To find the cost of 52 songs, substitute 52 for n: C = 1.29 + .99(52 - 1) = 51.78
Sandy is incorrect.

Not that they asked this, but it looks like her mistake is that she calculated C = 1.29 + .99(52), without subtracting 1 first.

31. A family is traveling from their home to a vacation resort hotel. The table below shows their distance from home as a function of time.

 Time (hrs) 0 2 5 7 Distance (mi) 0 140 375 480

Determine the average rate of change between hour 2 and hour 7, including units.

Average rate of change between points (2, 140) and (7, 480) is the difference of the y values divided by the difference of the x values:
(480 - 140) / (7 - 2) = 340 / 5 = 68 mi / hr.

Note that the question said to include units, so you better include the units or you will lose a point!

32. Nora says that the graph of a circle is a function because she can trace the whole graph without picking up her pencil.
Mia says that a circle graph is not a function because multiple values of x map to the same y-value.

Neither one is correct. Nora is wrong because not lifting a pencil is not the definition of a function. Piecewise functions sometimes require you to lift your pencil. Mia is wrong because she has it backwards: there are multiple values of y for the same x, which is the vertical line test. What Mia described would be a horizontal line test, but there is no such thing for functions. You are allowed to have multiple values of x map to the same value of y. (For example: the absolute value function repeats y values for more than one x.)

End of Part II

How did you do?
Comments, questions, corrections and concerns are all welcome.
Typos happen.

## Friday, January 27, 2017

### Coincidence

(Click on the comic if you can't see the full image.) Is this tagline a coincidence or was it preplanned?

Is it coincidence that the date is 01-27-2017, using the same number twice is different orders?

Come back often for more funny math and geeky comics. ## Friday, January 20, 2017

### (x, why?) Mini: Math Laws

(Click on the comic if you can't see the full image.) The biggest irony here is that I started doing 'minis' because I didn't have time for full comics. Yet I haven't had a chance to do a mini in over three months!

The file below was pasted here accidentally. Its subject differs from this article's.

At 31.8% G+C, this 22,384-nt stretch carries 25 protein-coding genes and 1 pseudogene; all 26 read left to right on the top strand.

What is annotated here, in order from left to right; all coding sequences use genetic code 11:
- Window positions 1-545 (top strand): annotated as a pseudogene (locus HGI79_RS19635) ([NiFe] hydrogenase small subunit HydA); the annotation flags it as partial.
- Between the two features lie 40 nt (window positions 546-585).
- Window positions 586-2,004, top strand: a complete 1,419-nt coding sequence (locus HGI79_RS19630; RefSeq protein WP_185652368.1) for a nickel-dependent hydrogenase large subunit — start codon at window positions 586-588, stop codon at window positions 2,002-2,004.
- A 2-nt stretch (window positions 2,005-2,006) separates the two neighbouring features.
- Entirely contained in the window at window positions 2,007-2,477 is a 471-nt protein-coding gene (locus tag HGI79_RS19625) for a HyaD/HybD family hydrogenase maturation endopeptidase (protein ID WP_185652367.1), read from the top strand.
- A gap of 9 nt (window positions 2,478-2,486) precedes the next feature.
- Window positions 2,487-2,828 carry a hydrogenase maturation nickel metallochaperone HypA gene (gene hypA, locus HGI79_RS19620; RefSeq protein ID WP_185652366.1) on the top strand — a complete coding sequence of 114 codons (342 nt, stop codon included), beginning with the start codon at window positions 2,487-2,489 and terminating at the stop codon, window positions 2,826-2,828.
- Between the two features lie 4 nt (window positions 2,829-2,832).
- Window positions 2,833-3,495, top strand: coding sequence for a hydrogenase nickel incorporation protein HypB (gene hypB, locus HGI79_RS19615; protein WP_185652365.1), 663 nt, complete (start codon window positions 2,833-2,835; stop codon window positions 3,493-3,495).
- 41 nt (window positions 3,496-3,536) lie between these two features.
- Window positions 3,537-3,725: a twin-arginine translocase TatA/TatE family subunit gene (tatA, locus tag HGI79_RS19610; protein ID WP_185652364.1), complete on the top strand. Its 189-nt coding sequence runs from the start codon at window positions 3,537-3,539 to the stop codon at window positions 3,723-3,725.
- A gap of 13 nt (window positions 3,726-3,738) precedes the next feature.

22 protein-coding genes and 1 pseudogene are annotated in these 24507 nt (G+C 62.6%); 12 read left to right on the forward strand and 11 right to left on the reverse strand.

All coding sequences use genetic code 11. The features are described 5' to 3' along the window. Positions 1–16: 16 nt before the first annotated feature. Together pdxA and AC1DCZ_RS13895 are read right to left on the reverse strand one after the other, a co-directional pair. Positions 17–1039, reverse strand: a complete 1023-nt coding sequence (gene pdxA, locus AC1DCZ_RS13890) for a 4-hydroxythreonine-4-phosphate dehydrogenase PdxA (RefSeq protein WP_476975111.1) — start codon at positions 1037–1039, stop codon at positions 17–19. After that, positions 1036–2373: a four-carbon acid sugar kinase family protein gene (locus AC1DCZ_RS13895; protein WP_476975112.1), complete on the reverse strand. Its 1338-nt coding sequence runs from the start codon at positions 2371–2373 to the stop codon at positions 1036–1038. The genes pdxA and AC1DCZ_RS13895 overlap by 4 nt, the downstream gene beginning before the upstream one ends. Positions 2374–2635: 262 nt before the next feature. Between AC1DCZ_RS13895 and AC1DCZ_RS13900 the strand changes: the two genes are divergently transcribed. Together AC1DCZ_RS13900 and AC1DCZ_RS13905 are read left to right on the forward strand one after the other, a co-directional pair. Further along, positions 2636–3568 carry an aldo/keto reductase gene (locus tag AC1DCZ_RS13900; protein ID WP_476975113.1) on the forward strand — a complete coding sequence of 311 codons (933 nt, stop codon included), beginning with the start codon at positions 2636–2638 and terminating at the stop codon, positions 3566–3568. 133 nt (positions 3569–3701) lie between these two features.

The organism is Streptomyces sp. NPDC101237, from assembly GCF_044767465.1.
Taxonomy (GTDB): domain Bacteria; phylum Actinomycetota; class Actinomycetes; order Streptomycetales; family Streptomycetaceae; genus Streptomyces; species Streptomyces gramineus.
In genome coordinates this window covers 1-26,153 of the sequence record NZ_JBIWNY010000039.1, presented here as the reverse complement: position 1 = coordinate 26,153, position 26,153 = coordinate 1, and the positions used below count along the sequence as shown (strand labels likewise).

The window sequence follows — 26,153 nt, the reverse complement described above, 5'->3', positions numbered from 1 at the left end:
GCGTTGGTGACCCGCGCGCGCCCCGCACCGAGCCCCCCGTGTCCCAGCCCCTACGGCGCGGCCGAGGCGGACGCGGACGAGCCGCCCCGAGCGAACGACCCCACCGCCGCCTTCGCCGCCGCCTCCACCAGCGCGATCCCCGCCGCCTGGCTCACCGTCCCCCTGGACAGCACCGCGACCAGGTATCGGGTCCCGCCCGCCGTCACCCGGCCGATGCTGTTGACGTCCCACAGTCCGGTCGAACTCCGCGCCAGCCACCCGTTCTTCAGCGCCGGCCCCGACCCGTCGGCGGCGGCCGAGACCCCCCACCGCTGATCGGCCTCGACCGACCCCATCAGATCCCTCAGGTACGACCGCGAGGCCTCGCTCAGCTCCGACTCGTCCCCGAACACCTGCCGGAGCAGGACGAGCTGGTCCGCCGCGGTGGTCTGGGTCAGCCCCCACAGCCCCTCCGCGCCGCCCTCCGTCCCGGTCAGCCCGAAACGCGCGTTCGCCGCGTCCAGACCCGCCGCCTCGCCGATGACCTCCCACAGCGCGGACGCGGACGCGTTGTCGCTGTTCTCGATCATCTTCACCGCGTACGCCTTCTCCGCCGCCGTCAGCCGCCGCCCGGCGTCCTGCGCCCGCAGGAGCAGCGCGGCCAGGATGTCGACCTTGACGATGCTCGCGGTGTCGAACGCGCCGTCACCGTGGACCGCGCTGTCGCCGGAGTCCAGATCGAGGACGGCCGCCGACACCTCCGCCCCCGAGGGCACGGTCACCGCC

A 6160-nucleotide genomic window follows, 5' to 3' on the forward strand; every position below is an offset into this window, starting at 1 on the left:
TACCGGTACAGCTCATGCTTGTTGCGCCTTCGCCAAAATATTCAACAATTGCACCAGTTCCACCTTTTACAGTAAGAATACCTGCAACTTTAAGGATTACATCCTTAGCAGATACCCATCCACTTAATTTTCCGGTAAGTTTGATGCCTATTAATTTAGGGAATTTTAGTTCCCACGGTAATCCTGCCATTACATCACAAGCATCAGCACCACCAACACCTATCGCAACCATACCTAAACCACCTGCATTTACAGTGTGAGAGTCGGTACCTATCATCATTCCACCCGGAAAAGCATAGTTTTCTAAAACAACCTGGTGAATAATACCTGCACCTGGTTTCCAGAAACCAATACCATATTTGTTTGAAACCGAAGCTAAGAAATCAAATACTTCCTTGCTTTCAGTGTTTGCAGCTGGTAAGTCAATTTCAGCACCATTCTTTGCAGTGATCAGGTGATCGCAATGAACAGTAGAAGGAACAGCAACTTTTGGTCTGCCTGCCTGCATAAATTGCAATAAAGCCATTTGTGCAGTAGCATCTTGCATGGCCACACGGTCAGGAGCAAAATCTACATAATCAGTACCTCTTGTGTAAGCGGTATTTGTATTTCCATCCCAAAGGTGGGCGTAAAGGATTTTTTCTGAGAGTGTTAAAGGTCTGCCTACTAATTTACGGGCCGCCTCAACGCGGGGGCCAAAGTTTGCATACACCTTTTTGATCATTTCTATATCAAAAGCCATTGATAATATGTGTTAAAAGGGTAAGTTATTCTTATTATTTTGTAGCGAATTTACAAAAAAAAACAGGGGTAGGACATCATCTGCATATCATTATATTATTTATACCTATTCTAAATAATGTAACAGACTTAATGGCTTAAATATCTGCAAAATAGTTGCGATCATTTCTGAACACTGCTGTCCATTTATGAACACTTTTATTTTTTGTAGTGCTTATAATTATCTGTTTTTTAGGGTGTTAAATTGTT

The last time I used this image, the national debt ceiling was just raised to \$14 trillion. My, how times have changed!

Come back often for more funny math and geeky comics. ## Friday, January 13, 2017

(Click on the comic if you can't see the full image.) Kind of like what his face would be after she slaps him to the ground!

(I wonder how I haven't used this in the past 9+ years!)

Come back often for more funny math and geeky comics. ## Wednesday, January 11, 2017

### Cinnamon Rolls

(Click on the comic if you can't see the full image.) Shocked! Shocked, I tell you!

Regular readers will know why Judy probably wasn't as shocked as she might have appeared.

So this should've been up sometime last week, but, well, you know. Plus the song has been on the back burner since a #hashtag game on Twitter a couple months back.

If you don't know what they're Michele and Wayne are talking about, you need to click back to New Years. Okay, here's the link.

Come back often for more funny math and geeky comics. ## Thursday, January 05, 2017

### Theoretical Weight

(Click on the comic if you can't see the full image.) I wouldn't say Schrödinger's cat was stupid, but it did get stuck in that box.

Maybe you only gained half the weight?

The dimensions of this comic are closer to what other webcomics seem to use when they follow the "strip" format. I'm not sure that I like it. It might look good in a book, but who would buy a print book of (x, why?)? On the other hand, I'm sure it's seen on many screens, so dimensions closer to a Golden Ratio might be better.

Come back often for more funny math and geeky comics. ## Sunday, January 01, 2017

### Happy New Year 2017: Dependent Events

(Click on the comic if you can't see the full image.) Two events are dependent if the outcome of the first affects the outcome of the second.

Safe to say, in this case, this year's going to be different either way. So 100%.

Also, in either case, I don't think I'll be drawing my characters from this direction again any time soon.

Come back often for more funny math and geeky comics.